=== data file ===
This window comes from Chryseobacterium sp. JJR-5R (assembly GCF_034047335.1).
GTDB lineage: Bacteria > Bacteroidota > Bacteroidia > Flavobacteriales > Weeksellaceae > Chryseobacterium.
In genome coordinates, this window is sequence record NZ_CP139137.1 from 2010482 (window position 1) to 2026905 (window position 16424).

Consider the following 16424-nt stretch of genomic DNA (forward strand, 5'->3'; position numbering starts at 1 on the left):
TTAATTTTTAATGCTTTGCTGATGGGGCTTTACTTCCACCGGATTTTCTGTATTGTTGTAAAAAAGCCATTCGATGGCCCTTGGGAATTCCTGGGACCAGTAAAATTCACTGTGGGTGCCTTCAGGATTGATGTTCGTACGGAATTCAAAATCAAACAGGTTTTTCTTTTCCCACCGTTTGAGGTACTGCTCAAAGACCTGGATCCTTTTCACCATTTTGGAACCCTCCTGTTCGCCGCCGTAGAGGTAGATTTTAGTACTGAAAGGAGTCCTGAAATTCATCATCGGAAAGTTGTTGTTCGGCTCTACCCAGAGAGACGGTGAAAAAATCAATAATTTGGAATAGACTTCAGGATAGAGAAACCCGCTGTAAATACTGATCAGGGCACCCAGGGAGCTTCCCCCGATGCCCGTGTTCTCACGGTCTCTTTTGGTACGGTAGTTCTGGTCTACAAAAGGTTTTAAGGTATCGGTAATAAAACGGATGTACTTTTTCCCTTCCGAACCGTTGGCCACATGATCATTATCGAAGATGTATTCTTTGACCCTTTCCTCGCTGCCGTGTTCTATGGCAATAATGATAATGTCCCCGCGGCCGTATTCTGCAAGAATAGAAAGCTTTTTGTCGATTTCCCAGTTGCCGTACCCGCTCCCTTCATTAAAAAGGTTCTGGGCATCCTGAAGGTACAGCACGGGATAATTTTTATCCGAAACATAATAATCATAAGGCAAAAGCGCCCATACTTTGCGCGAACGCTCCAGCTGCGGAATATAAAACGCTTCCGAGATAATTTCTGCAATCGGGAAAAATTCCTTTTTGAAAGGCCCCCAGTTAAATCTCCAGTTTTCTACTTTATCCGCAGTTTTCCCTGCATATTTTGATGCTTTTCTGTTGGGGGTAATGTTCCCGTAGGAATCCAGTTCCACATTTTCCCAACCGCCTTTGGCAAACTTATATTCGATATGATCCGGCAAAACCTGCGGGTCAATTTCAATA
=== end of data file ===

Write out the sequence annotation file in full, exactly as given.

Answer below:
This window comes from Chryseobacterium sp. JJR-5R (assembly GCF_034047335.1).
GTDB lineage: Bacteria > Bacteroidota > Bacteroidia > Flavobacteriales > Weeksellaceae > Chryseobacterium.
In genome coordinates, this window is sequence record NZ_CP139137.1 from 2010482 (window position 1) to 2026905 (window position 16424).

Consider the following 16424-nt stretch of genomic DNA (forward strand, 5'->3'; position numbering starts at 1 on the left):
TTAATTTTTAATGCTTTGCTGATGGGGCTTTACTTCCACCGGATTTTCTGTATTGTTGTAAAAAAGCCATTCGATGGCCCTTGGGAATTCCTGGGACCAGTAAAATTCACTGTGGGTGCCTTCAGGATTGATGTTCGTACGGAATTCAAAATCAAACAGGTTTTTCTTTTCCCACCGTTTGAGGTACTGCTCAAAGACCTGGATCCTTTTCACCATTTTGGAACCCTCCTGTTCGCCGCCGTAGAGGTAGATTTTAGTACTGAAAGGAGTCCTGAAATTCATCATCGGAAAGTTGTTGTTCGGCTCTACCCAGAGAGACGGTGAAAAAATCAATAATTTGGAATAGACTTCAGGATAGAGAAACCCGCTGTAAATACTGATCAGGGCACCCAGGGAGCTTCCCCCGATGCCCGTGTTCTCACGGTCTCTTTTGGTACGGTAGTTCTGGTCTACAAAAGGTTTTAAGGTATCGGTAATAAAACGGATGTACTTTTTCCCTTCCGAACCGTTGGCCACATGATCATTATCGAAGATGTATTCTTTGACCCTTTCCTCGCTGCCGTGTTCTATGGCAATAATGATAATGTCCCCGCGGCCGTATTCTGCAAGAATAGAAAGCTTTTTGTCGATTTCCCAGTTGCCGTACCCGCTCCCTTCATTAAAAAGGTTCTGGGCATCCTGAAGGTACAGCACGGGATAATTTTTATCCGAAACATAATAATCATAAGGCAAAAGCGCCCATACTTTGCGCGAACGCTCCAGCTGCGGAATATAAAACGCTTCCGAGATAATTTCTGCAATCGGGAAAAATTCCTTTTTGAAAGGCCCCCAGTTAAATCTCCAGTTTTCTACTTTATCCGCAGTTTTCCCTGCATATTTTGATGCTTTTCTGTTGGGGGTAATGTTCCCGTAGGAATCCAGTTCCACATTTTCCCAACCGCCTTTGGCAAACTTATATTCGATATGATCCGGCAAAACCTGCGGGTCAATTTCAATA